This is excellent news, and it highlights the rising hope that the national economy will soon recover to pre-pandemic levels.
However, while commercial and business growth is always welcome, it can also bring unique and difficult challenges to entrepreneurs. We’ll explore this further in the article below, while appraising the best ways to manage growth over an extended period of time.
What are the Stages of Business Growth
Before we delve into the best management strategies, it’s important to understand the core stages of commercial growth and how are they defined by their challenges?
- Stage #1 – Existence: The first stage revolves around the existence of a new business, which is focused on building brand awareness and obtaining initial customers.
- Stage #2 – Survival: By this stage, a business has proved itself to be a viable entity, but it must find ways of growing organically, maintaining cash flow and optimising revenues.
- Stage #3 – Success: This is a key period of growth for firms, as entrepreneurs must decide whether to exploit their previous accomplishments to expand further or simply consolidate their efforts and maintain steady profitability for a period.
- Stage #4 – Take-Off: At this stage, rapid and exponential growth can occur, creating the need to reinvest more in the venture and potentially seek out viable financing solutions.
- Stage #5 – Resource Maturity: At this time, your established business must consolidate its recurring financial gains while also striving to retain the advantages of smaller firms such as flexibility of response and agility.
The Dangers of Business Growth and How to Manage Them
As we can see, each of these stages involves some type of growth and brings a wide range of risks and challenges, so let’s explore some of them in more detail and ask how you can manage them effectively:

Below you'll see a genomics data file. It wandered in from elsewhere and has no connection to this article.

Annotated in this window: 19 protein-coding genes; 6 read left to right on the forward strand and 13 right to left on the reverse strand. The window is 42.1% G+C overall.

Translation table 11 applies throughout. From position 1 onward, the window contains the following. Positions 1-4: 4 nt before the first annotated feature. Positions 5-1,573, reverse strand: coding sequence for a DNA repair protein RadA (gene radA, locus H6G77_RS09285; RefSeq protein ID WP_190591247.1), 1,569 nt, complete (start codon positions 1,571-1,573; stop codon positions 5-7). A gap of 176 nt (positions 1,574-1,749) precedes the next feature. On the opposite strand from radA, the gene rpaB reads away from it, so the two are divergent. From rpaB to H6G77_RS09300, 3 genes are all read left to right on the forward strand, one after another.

#1. Working Capital and Sustaining Growth
As we’ve already touched on, the second stage of growth sees businesses tasked with survival as they deal with ongoing cash flow issues in most instances.
If you are faced with working capital shortfalls (which may be exacerbated by 60 or 90-day invoice terms), one potential option is to seek out invoice financing. This enables you to sell your accounts receivable at a slight discount, creating a short-term cycle of debt that’s immediately settled once the client pays the due amount.
This is an excellent way of safely and responsibly funding your business, without encumbering it with long-term debts.
#2. Indecision and Staff Turnover
When your venture is in the ‘success stage’ it often reaches a crossroads in terms of whether it pressed full-steam ahead or enters into a period of much-needed consolidation.
This can cause indecision within the business, creating a sustained lack of direction that may increase staff turnover and create a scenario where you lose ground to your rivals.
So, it’s crucial that you have a clearly defined and agile business plan to cover different periods of time, so that you can measure your company’s recent growth and determine the best course of action at any given time.
At the same time, you may want to seek advice from a qualified management consultant, who can help to guide your response and inform your decision-making in real-time.
#3. Falling Profits and Squeezed Margins
If you do invest in growth as your business takes off, you’re likely to see your annual profits diminished as your margins are gradually squeezed.
If not managed carefully, this may cause issues with staff remuneration and the financial viability of the business, especially if you have to extend hours and pay significant amounts in overtime.
Ultimately, it’s crucial that even exponential growth and periods of reinvestment into the business are carefully planned, so that you can engage in detailed financial planning and maintain a balance between revenue and expenditure.
You may also have to distinguish between strategic and non-strategic tasks, with a view to prioritising your spending and ensuring that all company budgets are managed successfully.